Joel Watts writes that matters of sexuality are not about Christ or doctrine, but holiness.

For me, the via media focuses on Christ. As a subset of this, it focuses on orthodox doctrines of the Church. For most of us, the issue of homosexuality is not a doctrinal matter (i.e., Trinity, baptism, episcopal authority) but is a matter (in Wesleyan terms) of holiness. That is why I can focus on episcopal authority even while arguing for inclusion. I can focus on orthodoxy, hold to prima scripture, and attempt to be a part of the Great Tradition while arguing for inclusion.

The way his words flow here, it reads to me as if he is saying orthodox doctrine is “a subset” of a focus on Christ but that holiness is not. Perhaps he is merely saying holiness is a different subset of the focus on Christ. Or maybe he is saying holiness is a subset of doctrine. I’m not entirely sure.

In any event, he has me puzzling a bit about the relationship between doctrine and holiness. I’ve always taken holiness — which is another word for sanctification which for Wesley is another word for salvation — to be itself part of the doctrine of the Christian Church. Holiness is what it means to live out our baptismal vows. It is what it means to be saved.

I don’t see how we can disagree about what it means to be holy and say we agree on the doctrines of justification and sanctification, for instance. Furthermore, if pressed, I’d argue that holiness comes before doctrine.

First, we focus on Christ. In this focus, what we notice overwhelmingly is his holiness. It is only after this that we begin to develop the superstructure of doctrine that gives shape and stability to our beliefs and practices. The Church was the church when all it had before it was the holiness of Christ. It did not have to wait for Nicea to become the church. All we needed was Christ and his holiness.

This is why questions about food laws and circumcision were existential issues for the church. They cut to the meaning of holiness.

Which is all a way of saying that I find matters of holiness more important than doctrine when it comes to Christian unity. And I think Wesley would agree.

This has little to do with the main point that Watts was trying to make about United Methodism and schism and so on, but it his post got my gears moving.

When it comes to questions of doctrine vs. questions of holiness, which do you think is more crucial for the unity of the church and the life of the Christian?

Christ, doctrine, & holiness

No holiness, no glory

From John Wesley’s “A Farther Appeal to Men of Reason and Religion, Part I”:

I not only allow, but vehemently contend, that none shall enter into glory who is not holy on earth, as well as in heart, as “in all manner of conversation.” I cry aloud, “Let all that have believed, be careful to maintain good works;” and “Let every one that nameth the name of Christ depart from all iniquity.” I exhort even those who are conscious they do not believe: “Cease to do evil, learn to do well: The kingdom of heaven is at hand;” therefore, “repent, and bring forth fruits meet for repentance.”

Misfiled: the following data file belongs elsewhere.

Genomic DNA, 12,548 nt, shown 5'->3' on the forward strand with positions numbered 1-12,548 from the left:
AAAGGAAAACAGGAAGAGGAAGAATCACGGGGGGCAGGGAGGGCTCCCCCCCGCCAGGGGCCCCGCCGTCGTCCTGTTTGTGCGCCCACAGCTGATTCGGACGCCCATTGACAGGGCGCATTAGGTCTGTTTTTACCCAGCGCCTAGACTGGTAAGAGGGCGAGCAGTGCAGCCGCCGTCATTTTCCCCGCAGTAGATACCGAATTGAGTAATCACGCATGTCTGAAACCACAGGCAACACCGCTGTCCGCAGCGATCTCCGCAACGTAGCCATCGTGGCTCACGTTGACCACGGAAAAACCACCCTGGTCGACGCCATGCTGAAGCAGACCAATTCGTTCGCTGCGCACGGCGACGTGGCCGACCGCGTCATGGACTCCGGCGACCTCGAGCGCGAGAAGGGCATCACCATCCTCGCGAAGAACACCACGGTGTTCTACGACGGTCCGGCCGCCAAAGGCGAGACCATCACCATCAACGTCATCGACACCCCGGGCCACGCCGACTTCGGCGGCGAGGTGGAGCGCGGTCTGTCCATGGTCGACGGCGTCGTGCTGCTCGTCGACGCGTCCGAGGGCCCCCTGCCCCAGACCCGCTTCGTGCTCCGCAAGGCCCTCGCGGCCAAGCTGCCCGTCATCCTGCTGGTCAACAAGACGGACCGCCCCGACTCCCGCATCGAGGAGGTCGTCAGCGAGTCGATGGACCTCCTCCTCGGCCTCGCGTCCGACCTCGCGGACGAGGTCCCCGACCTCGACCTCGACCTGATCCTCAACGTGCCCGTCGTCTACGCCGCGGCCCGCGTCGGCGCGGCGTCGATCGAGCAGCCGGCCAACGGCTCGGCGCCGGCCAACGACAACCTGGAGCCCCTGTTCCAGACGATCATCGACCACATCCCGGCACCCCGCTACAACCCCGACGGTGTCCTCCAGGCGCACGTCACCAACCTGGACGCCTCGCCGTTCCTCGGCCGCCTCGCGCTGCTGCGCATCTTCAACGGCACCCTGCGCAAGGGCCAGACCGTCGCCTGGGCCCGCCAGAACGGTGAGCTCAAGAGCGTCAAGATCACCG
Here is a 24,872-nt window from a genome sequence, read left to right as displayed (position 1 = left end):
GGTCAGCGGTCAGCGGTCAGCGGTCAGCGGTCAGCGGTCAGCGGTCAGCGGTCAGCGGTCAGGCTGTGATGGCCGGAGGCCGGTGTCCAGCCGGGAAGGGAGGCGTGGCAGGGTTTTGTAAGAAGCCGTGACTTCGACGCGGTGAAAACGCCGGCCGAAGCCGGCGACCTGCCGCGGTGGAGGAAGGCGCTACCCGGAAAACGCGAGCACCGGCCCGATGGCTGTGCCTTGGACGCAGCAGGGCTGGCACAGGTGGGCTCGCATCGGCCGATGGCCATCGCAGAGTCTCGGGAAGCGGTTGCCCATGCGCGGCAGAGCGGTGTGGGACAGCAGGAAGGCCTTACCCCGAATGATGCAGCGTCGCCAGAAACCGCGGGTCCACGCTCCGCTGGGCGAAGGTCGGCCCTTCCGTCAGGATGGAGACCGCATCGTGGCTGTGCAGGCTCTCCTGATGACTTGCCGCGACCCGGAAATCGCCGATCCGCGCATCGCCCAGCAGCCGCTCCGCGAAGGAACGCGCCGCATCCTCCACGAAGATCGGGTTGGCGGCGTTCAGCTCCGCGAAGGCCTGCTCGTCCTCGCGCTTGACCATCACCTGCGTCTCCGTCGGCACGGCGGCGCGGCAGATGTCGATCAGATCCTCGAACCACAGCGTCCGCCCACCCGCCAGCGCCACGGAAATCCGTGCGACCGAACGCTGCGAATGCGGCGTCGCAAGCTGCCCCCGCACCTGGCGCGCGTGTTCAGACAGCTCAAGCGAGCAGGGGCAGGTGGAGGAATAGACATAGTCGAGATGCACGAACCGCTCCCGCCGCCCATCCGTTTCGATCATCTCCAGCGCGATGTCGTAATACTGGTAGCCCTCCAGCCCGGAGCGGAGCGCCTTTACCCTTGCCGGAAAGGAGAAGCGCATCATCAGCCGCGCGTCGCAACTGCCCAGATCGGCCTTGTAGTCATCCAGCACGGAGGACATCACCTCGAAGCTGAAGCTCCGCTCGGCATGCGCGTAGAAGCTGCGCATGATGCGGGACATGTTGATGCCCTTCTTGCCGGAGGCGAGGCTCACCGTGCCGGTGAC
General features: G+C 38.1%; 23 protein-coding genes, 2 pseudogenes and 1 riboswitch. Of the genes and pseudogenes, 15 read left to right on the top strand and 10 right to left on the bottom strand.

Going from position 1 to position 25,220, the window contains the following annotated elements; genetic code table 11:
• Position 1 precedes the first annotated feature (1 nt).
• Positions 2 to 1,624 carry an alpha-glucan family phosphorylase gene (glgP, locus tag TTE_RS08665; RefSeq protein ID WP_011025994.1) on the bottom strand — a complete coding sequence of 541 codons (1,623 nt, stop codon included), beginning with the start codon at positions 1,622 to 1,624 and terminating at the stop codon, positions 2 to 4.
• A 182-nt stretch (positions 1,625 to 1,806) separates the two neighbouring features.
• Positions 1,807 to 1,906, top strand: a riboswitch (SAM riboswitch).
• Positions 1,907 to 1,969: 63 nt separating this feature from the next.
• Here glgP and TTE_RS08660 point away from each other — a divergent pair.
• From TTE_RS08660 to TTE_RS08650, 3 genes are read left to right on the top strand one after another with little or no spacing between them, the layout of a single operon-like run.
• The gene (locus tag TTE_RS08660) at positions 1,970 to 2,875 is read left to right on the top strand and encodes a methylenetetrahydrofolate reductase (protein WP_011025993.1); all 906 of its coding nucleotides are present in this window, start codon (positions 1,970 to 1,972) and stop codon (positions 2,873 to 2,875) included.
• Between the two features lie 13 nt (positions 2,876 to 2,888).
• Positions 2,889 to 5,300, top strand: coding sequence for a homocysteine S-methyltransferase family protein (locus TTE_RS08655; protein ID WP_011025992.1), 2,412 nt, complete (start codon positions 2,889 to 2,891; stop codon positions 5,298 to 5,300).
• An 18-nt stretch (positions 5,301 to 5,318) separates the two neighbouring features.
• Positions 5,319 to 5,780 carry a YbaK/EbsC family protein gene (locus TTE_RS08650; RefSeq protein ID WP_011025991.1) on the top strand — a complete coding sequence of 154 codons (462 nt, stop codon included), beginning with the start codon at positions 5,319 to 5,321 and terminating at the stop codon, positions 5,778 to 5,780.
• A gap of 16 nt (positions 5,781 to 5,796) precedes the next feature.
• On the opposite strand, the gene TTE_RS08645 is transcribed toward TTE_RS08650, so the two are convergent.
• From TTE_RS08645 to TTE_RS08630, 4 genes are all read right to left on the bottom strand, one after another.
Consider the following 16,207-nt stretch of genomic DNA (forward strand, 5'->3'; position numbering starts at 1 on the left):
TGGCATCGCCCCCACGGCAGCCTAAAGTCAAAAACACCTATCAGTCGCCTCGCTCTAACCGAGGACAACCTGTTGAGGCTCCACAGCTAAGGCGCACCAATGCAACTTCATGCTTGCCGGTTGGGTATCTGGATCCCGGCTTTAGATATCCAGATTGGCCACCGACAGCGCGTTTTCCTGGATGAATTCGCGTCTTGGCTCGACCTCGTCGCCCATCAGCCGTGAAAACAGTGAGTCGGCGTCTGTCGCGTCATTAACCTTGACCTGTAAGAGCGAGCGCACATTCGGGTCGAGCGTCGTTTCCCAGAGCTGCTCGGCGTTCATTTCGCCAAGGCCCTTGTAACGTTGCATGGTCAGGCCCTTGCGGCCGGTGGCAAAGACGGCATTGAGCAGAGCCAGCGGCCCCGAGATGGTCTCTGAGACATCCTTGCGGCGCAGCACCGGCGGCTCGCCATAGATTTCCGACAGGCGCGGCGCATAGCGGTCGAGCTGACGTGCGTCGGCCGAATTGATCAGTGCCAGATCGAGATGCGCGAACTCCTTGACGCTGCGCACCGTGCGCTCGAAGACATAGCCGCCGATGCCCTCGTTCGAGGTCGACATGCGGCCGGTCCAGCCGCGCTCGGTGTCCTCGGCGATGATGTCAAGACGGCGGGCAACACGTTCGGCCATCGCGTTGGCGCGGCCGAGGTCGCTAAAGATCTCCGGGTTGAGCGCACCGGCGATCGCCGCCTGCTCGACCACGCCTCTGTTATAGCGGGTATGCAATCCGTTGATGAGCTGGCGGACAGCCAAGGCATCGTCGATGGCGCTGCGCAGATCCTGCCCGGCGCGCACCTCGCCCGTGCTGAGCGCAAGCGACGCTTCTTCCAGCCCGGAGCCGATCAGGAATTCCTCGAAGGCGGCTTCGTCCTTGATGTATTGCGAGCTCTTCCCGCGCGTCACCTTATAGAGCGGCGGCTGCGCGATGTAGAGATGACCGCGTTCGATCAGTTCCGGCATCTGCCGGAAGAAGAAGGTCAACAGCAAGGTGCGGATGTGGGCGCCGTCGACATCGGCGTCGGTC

Wesley offered these words as defense against the charge that his preaching of justification by faith alone undermined good works. I think most people who read my blog probably hear his words with a degree of resistance to the first line. We are not comfortable — for the most part — with the assertion that those who are not entirely holy will not enter into glory. It smacks of the most hated thing among us — exclusion.

And so, it is important for Methodists of all stripes to come to terms with Wesley on this point. We like to trot him out to reinforce our messages about love and works of mercy. But we tend to keep him in the basement when he talks about holiness.

Talking about being a Methodist or quoting John Wesley without understanding the central importance of holiness — complete and total holiness — to his theology is a bit like saying you are playing the game of baseball but removing home plate from the field. You can describe a lot of the action that goes on, but the point of the whole enterprise has been removed.

And this is why some of us are so vexed by what appears to be a cavalier attitude about questions regarding the meaning of holiness. People offer proposals to rewrite our understanding of Christian morality but reject all questions about what those proposals mean for closely related questions of Christian holiness. If we believe with Wesley that holiness of heart and life is essential to salvation, then we have to understand what holiness is and does and looks like.

At least, some of us feel that to be true.

No holiness, no glory

Everything?

By his divine power the Lord has given us everything we need for life and godliness through the knowledge of the one who called us by his own honor and glory. (2 Peter 1:3, CEB)

The last couple of days I have been deeply challenged by this verse.

Do we believe — do I believe in the sense of deep trust — that the Lord has given us everything we need for life and godliness? Everything?

Everything?